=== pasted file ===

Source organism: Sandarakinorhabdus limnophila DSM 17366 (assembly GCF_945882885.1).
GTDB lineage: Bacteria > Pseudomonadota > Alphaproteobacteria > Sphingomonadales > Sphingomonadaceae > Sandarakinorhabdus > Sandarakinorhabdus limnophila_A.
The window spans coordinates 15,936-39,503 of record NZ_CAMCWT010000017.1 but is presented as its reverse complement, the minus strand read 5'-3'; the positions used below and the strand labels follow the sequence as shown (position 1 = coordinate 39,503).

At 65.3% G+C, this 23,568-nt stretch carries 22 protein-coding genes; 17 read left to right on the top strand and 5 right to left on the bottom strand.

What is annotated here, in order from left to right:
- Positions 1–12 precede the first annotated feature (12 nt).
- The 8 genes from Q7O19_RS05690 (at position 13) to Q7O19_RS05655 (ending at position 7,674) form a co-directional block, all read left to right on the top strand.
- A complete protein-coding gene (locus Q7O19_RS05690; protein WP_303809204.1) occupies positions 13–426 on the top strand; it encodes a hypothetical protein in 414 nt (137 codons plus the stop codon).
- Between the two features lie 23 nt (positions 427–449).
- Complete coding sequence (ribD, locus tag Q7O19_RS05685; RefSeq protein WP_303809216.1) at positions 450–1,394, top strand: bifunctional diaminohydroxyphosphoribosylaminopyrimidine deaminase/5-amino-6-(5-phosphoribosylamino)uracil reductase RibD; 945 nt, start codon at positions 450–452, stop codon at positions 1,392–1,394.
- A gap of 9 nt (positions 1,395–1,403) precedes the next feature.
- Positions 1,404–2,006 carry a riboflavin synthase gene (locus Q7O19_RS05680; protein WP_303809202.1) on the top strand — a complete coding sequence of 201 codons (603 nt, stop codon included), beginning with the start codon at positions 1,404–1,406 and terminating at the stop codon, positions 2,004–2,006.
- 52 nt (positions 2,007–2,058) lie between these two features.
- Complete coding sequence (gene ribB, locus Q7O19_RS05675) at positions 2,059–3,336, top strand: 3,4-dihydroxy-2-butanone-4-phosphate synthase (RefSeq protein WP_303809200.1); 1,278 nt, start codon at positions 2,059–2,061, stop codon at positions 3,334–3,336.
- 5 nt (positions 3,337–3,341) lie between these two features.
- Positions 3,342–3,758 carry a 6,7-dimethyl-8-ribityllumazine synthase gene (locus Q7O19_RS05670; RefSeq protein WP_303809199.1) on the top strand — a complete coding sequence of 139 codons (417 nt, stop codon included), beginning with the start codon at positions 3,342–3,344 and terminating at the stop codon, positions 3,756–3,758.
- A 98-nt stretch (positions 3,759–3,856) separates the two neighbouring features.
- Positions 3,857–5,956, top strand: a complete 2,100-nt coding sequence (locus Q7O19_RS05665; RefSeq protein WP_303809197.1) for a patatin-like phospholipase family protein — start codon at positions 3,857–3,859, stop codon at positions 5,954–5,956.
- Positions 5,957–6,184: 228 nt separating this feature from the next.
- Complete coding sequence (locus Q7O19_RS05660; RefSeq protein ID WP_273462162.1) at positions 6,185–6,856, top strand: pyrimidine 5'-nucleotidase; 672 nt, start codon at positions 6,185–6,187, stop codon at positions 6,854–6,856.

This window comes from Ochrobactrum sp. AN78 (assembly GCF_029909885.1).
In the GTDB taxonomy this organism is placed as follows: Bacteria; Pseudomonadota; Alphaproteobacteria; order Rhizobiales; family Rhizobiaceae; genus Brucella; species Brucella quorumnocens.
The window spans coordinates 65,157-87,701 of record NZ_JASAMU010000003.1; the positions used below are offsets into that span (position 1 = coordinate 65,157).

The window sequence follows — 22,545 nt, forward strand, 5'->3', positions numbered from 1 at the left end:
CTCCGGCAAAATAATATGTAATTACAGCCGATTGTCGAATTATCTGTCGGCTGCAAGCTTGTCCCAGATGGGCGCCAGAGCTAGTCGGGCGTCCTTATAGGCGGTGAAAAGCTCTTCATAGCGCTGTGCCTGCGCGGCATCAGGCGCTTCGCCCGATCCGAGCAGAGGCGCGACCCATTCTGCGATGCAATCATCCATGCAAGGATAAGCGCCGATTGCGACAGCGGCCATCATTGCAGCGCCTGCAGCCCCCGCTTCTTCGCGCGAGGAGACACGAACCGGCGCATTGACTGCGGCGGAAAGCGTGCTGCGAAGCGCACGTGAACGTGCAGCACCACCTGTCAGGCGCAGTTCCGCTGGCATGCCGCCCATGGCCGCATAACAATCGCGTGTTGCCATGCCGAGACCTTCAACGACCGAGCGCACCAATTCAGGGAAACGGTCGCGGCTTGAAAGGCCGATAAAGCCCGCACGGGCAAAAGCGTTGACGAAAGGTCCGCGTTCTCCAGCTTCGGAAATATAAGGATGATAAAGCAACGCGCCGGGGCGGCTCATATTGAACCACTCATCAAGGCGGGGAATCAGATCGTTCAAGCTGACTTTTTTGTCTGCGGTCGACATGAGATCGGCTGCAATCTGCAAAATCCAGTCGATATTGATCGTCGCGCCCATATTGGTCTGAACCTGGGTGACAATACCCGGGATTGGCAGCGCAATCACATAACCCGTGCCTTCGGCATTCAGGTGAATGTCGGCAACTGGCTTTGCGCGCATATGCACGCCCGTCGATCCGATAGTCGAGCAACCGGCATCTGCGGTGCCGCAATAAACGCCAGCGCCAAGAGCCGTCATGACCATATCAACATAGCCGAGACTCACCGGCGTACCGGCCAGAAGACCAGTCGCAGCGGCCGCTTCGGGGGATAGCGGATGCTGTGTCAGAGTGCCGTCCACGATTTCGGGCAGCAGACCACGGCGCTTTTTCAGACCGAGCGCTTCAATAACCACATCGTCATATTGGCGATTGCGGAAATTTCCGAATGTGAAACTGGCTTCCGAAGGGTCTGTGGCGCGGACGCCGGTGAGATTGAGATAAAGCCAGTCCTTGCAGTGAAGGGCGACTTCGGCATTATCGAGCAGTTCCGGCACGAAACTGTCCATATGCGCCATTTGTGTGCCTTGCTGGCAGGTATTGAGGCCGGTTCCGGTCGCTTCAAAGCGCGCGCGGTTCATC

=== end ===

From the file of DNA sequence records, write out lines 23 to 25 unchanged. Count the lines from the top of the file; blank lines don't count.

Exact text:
The window spans coordinates 65,157-87,701 of record NZ_JASAMU010000003.1; the positions used below are offsets into that span (position 1 = coordinate 65,157).

The window sequence follows — 22,545 nt, forward strand, 5'->3', positions numbered from 1 at the left end:
CTCCGGCAAAATAATATGTAATTACAGCCGATTGTCGAATTATCTGTCGGCTGCAAGCTTGTCCCAGATGGGCGCCAGAGCTAGTCGGGCGTCCTTATAGGCGGTGAAAAGCTCTTCATAGCGCTGTGCCTGCGCGGCATCAGGCGCTTCGCCCGATCCGAGCAGAGGCGCGACCCATTCTGCGATGCAATCATCCATGCAAGGATAAGCGCCGATTGCGACAGCGGCCATCATTGCAGCGCCTGCAGCCCCCGCTTCTTCGCGCGAGGAGACACGAACCGGCGCATTGACTGCGGCGGAAAGCGTGCTGCGAAGCGCACGTGAACGTGCAGCACCACCTGTCAGGCGCAGTTCCGCTGGCATGCCGCCCATGGCCGCATAACAATCGCGTGTTGCCATGCCGAGACCTTCAACGACCGAGCGCACCAATTCAGGGAAACGGTCGCGGCTTGAAAGGCCGATAAAGCCCGCACGGGCAAAAGCGTTGACGAAAGGTCCGCGTTCTCCAGCTTCGGAAATATAAGGATGATAAAGCAACGCGCCGGGGCGGCTCATATTGAACCACTCATCAAGGCGGGGAATCAGATCGTTCAAGCTGACTTTTTTGTCTGCGGTCGACATGAGATCGGCTGCAATCTGCAAAATCCAGTCGATATTGATCGTCGCGCCCATATTGGTCTGAACCTGGGTGACAATACCCGGGATTGGCAGCGCAATCACATAACCCGTGCCTTCGGCATTCAGGTGAATGTCGGCAACTGGCTTTGCGCGCATATGCACGCCCGTCGATCCGATAGTCGAGCAACCGGCATCTGCGGTGCCGCAATAAACGCCAGCGCCAAGAGCCGTCATGACCATATCAACATAGCCGAGACTCACCGGCGTACCGGCCAGAAGACCAGTCGCAGCGGCCGCTTCGGGGGATAGCGGATGCTGTGTCAGAGTGCCGTCCACGATTTCGGGCAGCAGACCACGGCGCTTTTTCAGACCGAGCGCTTCAATAACCACATCGTCATATTGGCGATTGCGGAAATTTCCGAATGTGAAACTGGCTTCCGAAGGGTCTGTGGCGCGGACGCCGGTGAGATTGAGATAAAGCCAGTCCTTGCAGTGAAGGGCGACTTCGGCATTATCGAGCAGTTCCGGCACGAAACTGTCCATATGCGCCATTTGTGTGCCTTGCTGGCAGGTATTGAGGCCGGTTCCGGTCGCTTCAAAGCGCGCGCGGTTCATC